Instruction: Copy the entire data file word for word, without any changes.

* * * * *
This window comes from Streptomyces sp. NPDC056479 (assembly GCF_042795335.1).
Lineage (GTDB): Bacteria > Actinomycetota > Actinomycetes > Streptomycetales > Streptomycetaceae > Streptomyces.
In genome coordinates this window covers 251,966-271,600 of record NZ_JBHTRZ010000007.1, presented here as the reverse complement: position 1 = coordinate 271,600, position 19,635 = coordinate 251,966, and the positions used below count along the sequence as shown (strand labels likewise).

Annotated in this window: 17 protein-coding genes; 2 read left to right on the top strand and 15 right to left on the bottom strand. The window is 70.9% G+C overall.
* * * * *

This window comes from Streptomyces sp. NPDC056479 (assembly GCF_042795335.1).
Lineage (GTDB): Bacteria > Actinomycetota > Actinomycetes > Streptomycetales > Streptomycetaceae > Streptomyces.
In genome coordinates this window covers 251,966-271,600 of record NZ_JBHTRZ010000007.1, presented here as the reverse complement: position 1 = coordinate 271,600, position 19,635 = coordinate 251,966, and the positions used below count along the sequence as shown (strand labels likewise).

Annotated in this window: 17 protein-coding genes; 2 read left to right on the top strand and 15 right to left on the bottom strand. The window is 70.9% G+C overall.